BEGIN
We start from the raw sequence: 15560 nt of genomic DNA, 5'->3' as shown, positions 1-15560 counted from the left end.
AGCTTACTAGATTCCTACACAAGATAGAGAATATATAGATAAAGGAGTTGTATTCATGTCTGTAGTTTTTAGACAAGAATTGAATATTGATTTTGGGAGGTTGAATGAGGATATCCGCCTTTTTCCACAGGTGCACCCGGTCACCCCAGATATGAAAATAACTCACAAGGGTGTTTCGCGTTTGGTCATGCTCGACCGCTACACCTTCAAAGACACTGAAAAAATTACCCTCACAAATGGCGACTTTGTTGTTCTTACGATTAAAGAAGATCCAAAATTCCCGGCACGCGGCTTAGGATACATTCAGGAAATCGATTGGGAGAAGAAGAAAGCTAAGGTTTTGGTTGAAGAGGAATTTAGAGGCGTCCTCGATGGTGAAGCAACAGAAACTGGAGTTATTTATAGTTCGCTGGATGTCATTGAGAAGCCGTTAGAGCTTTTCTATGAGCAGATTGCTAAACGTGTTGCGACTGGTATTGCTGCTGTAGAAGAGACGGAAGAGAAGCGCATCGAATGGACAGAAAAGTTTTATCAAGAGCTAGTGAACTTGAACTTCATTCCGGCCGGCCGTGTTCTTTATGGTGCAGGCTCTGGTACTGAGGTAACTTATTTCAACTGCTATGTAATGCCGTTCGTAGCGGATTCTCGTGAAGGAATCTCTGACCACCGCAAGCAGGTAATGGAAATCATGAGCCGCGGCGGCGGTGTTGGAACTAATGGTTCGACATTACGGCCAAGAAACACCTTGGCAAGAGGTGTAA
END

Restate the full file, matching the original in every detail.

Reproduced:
We start from the raw sequence: 15560 nt of genomic DNA, 5'->3' as shown, positions 1-15560 counted from the left end.
AGCTTACTAGATTCCTACACAAGATAGAGAATATATAGATAAAGGAGTTGTATTCATGTCTGTAGTTTTTAGACAAGAATTGAATATTGATTTTGGGAGGTTGAATGAGGATATCCGCCTTTTTCCACAGGTGCACCCGGTCACCCCAGATATGAAAATAACTCACAAGGGTGTTTCGCGTTTGGTCATGCTCGACCGCTACACCTTCAAAGACACTGAAAAAATTACCCTCACAAATGGCGACTTTGTTGTTCTTACGATTAAAGAAGATCCAAAATTCCCGGCACGCGGCTTAGGATACATTCAGGAAATCGATTGGGAGAAGAAGAAAGCTAAGGTTTTGGTTGAAGAGGAATTTAGAGGCGTCCTCGATGGTGAAGCAACAGAAACTGGAGTTATTTATAGTTCGCTGGATGTCATTGAGAAGCCGTTAGAGCTTTTCTATGAGCAGATTGCTAAACGTGTTGCGACTGGTATTGCTGCTGTAGAAGAGACGGAAGAGAAGCGCATCGAATGGACAGAAAAGTTTTATCAAGAGCTAGTGAACTTGAACTTCATTCCGGCCGGCCGTGTTCTTTATGGTGCAGGCTCTGGTACTGAGGTAACTTATTTCAACTGCTATGTAATGCCGTTCGTAGCGGATTCTCGTGAAGGAATCTCTGACCACCGCAAGCAGGTAATGGAAATCATGAGCCGCGGCGGCGGTGTTGGAACTAATGGTTCGACATTACGGCCAAGAAACACCTTGGCAAGAGGTGTAA